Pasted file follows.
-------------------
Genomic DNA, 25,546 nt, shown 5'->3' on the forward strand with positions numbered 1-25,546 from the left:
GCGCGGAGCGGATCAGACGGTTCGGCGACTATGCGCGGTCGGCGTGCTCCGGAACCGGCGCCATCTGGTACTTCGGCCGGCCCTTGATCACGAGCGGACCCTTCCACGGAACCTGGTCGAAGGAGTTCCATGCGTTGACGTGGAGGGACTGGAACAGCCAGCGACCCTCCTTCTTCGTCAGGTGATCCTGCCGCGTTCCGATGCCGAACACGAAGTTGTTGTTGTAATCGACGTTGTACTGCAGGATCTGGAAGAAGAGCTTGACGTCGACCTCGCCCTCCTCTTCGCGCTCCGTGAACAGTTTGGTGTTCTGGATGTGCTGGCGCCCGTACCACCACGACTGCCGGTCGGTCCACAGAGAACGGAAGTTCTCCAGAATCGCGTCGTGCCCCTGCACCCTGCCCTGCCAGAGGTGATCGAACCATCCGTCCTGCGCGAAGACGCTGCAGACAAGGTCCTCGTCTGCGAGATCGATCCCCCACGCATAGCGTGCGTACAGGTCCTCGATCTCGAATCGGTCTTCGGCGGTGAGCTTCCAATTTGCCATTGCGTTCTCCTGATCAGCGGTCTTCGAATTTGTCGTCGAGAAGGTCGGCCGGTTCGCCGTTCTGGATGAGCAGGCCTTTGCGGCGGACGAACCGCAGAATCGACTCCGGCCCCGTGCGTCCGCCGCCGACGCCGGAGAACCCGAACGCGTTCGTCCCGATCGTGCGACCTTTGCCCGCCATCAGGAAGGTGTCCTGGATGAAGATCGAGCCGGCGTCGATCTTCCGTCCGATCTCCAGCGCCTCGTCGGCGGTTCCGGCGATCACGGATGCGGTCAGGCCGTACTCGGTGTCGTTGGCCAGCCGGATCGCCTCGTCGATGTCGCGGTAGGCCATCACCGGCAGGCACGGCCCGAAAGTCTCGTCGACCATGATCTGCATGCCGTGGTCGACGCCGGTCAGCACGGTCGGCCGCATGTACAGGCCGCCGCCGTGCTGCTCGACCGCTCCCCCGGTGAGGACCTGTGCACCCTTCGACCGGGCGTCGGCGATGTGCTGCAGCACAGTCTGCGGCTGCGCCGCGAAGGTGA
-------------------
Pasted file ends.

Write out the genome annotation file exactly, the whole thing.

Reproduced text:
Genomic DNA, 25,546 nt, shown 5'->3' on the forward strand with positions numbered 1-25,546 from the left:
GCGCGGAGCGGATCAGACGGTTCGGCGACTATGCGCGGTCGGCGTGCTCCGGAACCGGCGCCATCTGGTACTTCGGCCGGCCCTTGATCACGAGCGGACCCTTCCACGGAACCTGGTCGAAGGAGTTCCATGCGTTGACGTGGAGGGACTGGAACAGCCAGCGACCCTCCTTCTTCGTCAGGTGATCCTGCCGCGTTCCGATGCCGAACACGAAGTTGTTGTTGTAATCGACGTTGTACTGCAGGATCTGGAAGAAGAGCTTGACGTCGACCTCGCCCTCCTCTTCGCGCTCCGTGAACAGTTTGGTGTTCTGGATGTGCTGGCGCCCGTACCACCACGACTGCCGGTCGGTCCACAGAGAACGGAAGTTCTCCAGAATCGCGTCGTGCCCCTGCACCCTGCCCTGCCAGAGGTGATCGAACCATCCGTCCTGCGCGAAGACGCTGCAGACAAGGTCCTCGTCTGCGAGATCGATCCCCCACGCATAGCGTGCGTACAGGTCCTCGATCTCGAATCGGTCTTCGGCGGTGAGCTTCCAATTTGCCATTGCGTTCTCCTGATCAGCGGTCTTCGAATTTGTCGTCGAGAAGGTCGGCCGGTTCGCCGTTCTGGATGAGCAGGCCTTTGCGGCGGACGAACCGCAGAATCGACTCCGGCCCCGTGCGTCCGCCGCCGACGCCGGAGAACCCGAACGCGTTCGTCCCGATCGTGCGACCTTTGCCCGCCATCAGGAAGGTGTCCTGGATGAAGATCGAGCCGGCGTCGATCTTCCGTCCGATCTCCAGCGCCTCGTCGGCGGTTCCGGCGATCACGGATGCGGTCAGGCCGTACTCGGTGTCGTTGGCCAGCCGGATCGCCTCGTCGATGTCGCGGTAGGCCATCACCGGCAGGCACGGCCCGAAAGTCTCGTCGACCATGATCTGCATGCCGTGGTCGACGCCGGTCAGCACGGTCGGCCGCATGTACAGGCCGCCGCCGTGCTGCTCGACCGCTCCCCCGGTGAGGACCTGTGCACCCTTCGACCGGGCGTCGGCGATGTGCTGCAGCACAGTCTGCGGCTGCGCCGCGAAGGTGA